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Women celebrate together in Ethiopia

5 steps we are taking to become a truly anti-racist organisation

Published on 14 October 2020

Christian Aid has a long history of standing for racial justice and tackling inequality of all kinds around the world. Our 75-year history has included supporting the work of Rev Dr Martin Luther King Jr in the 1960s during the civil rights movement. We also created the Southern African Coalition to demand an end to apartheid in the 1980s.

Sadly, we too have found that the lived experience of our Black, Asian and Minority Ethnic (BAME) staff shows that we at Christian Aid are not free from the systemic racism that is pervasive in institutions around the world including the Church, politics, the arts, business and education.

Following an internal review carried out by external consultants, we have committed to taking the following actions – among others - immediately and over the next 18 months and beyond to tackle racial injustice.

We hope and pray that by addressing the racial injustices within our midst, alongside further steps, we will move closer to being a truly anti-racist organisation.

1. Create a new senior role

We will recruit a senior Race and Diversity lead who will be a member of our Extended Leadership Team.

2. Review our recruitment practices

All our hiring managers will be trained on issues of race equality, with annual mandatory online refresher courses.

3. Increase involvement from our board and leadership team

Two trustees will be designated with responsibility for Race and Diversity oversight (together with the Chair of the HR governance subcommittee). Our board development days will include race and diversity development areas.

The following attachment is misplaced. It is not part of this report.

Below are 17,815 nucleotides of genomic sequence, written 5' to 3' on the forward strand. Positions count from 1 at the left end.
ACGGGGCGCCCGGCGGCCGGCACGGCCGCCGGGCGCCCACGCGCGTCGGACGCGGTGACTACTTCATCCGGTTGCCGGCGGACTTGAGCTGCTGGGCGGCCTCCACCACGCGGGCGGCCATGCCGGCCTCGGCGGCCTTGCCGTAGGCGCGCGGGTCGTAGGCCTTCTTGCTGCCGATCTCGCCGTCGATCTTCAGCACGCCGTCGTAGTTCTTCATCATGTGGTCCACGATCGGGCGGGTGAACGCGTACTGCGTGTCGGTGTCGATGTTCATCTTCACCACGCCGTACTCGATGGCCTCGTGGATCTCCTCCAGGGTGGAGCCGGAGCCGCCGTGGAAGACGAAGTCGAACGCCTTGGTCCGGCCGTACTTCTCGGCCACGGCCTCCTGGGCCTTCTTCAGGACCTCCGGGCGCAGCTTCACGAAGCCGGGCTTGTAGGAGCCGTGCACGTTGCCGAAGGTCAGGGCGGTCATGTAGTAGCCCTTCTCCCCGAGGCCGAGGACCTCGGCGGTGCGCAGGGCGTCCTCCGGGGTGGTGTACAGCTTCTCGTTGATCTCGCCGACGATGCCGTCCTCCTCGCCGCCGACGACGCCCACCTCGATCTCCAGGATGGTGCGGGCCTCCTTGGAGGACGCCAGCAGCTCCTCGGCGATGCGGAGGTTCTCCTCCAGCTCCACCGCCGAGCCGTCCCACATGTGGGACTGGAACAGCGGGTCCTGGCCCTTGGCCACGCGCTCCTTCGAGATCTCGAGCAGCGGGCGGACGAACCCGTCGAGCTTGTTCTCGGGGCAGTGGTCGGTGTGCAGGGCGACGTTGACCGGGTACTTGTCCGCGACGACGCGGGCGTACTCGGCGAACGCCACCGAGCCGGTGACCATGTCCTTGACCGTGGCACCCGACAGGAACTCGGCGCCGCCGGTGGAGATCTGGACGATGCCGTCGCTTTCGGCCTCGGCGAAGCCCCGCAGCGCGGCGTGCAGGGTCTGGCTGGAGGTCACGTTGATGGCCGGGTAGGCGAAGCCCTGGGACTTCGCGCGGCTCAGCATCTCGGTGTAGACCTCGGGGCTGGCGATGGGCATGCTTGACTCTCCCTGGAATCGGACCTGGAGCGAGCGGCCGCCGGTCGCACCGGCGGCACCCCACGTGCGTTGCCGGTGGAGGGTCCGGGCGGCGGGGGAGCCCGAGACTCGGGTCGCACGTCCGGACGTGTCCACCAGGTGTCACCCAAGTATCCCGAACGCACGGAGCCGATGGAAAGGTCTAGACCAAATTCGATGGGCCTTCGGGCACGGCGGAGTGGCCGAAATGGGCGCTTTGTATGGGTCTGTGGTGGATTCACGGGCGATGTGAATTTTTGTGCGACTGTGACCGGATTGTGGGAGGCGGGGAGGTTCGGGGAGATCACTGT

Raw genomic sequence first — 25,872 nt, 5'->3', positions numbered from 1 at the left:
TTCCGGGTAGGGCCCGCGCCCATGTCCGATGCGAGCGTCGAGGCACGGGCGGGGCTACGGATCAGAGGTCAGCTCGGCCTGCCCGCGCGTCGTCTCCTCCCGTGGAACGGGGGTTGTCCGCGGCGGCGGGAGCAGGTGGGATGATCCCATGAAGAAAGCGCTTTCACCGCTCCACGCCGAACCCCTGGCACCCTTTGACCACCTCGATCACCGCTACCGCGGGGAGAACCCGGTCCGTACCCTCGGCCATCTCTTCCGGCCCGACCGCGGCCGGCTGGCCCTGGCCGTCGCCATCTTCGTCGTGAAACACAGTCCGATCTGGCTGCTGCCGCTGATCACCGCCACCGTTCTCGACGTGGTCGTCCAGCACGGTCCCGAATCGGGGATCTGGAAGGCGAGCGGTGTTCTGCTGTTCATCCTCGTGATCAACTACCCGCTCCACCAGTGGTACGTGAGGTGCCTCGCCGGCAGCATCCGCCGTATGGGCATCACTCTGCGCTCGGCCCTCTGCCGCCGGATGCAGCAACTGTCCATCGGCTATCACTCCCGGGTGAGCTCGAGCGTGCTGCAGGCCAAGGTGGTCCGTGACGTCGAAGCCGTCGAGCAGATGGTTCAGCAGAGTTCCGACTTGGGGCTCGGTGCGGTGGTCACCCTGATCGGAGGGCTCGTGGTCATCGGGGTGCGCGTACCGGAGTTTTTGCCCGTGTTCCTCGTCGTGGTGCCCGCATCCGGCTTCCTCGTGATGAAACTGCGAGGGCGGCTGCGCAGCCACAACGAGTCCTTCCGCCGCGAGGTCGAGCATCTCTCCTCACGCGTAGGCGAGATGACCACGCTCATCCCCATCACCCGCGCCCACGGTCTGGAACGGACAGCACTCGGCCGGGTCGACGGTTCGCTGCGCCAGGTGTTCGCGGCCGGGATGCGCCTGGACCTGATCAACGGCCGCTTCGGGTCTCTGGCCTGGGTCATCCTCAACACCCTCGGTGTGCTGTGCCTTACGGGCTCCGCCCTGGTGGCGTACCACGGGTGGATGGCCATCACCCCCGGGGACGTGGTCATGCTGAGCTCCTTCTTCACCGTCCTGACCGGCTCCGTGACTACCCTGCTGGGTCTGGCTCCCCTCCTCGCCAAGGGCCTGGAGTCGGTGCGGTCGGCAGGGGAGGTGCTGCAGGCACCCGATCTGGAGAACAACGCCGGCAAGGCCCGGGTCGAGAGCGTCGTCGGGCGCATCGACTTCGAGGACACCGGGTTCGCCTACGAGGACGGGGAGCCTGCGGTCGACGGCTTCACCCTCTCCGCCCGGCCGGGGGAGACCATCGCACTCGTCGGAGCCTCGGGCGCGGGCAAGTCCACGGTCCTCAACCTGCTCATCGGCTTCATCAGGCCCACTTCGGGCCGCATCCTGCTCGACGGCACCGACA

We will also introduce an annual report on race and diversity, as well as an independent annual staff survey on racial equality.

Our directors will receive training and group coaching on race and diversity including how to see and address unconscious bias when making decisions and influencing implementing procedures.

Race equality will become a regular item on our directorate agenda, alongside HR and financial reports. All members of our Extended Leadership Team will receive training on race and diversity.

4. Engage all our staff

Staff engagement is key to helping us become truly anti-racist, so we are ensuring our staff have an opportunity to feed in to our plans through staff workshops over the next few weeks and months.

All our staff will have mandatory training on race and diversity and we will also review other training modules to ensure race is reflected and we plan to hold a day of anti-racist learning with all staff in the next six months.

We will introduce staff engagement mechanisms to regularly update on progress. We will also conduct an annual staff survey and highlight action required to close any gap in BAME and white staff experiences.

We will develop mechanisms to ensure that we have a pool of staff champions on race and diversity with a mixture of relevant skills such as supporting, conflict resolution and mediation.

Throughout Black History Month, we are hosting In Conversation events for staff with key BAME voices in public life. Although this month provides a great way to celebrate the contribution and achievements of BAME people, we are committed to keep talking about issues of race and diversity beyond this four-week period.

5. Commit to better data

We cannot make real change until we can truly asses the current reality when it comes to race and diversity, so we will commit to obtaining more robust data. We will also create a mechanism that helps the organisation generate data on race and diversity in a more effective way.

We at Christian Aid will benchmark ourselves against appropriate global and national indices through the introduction of a race equality index.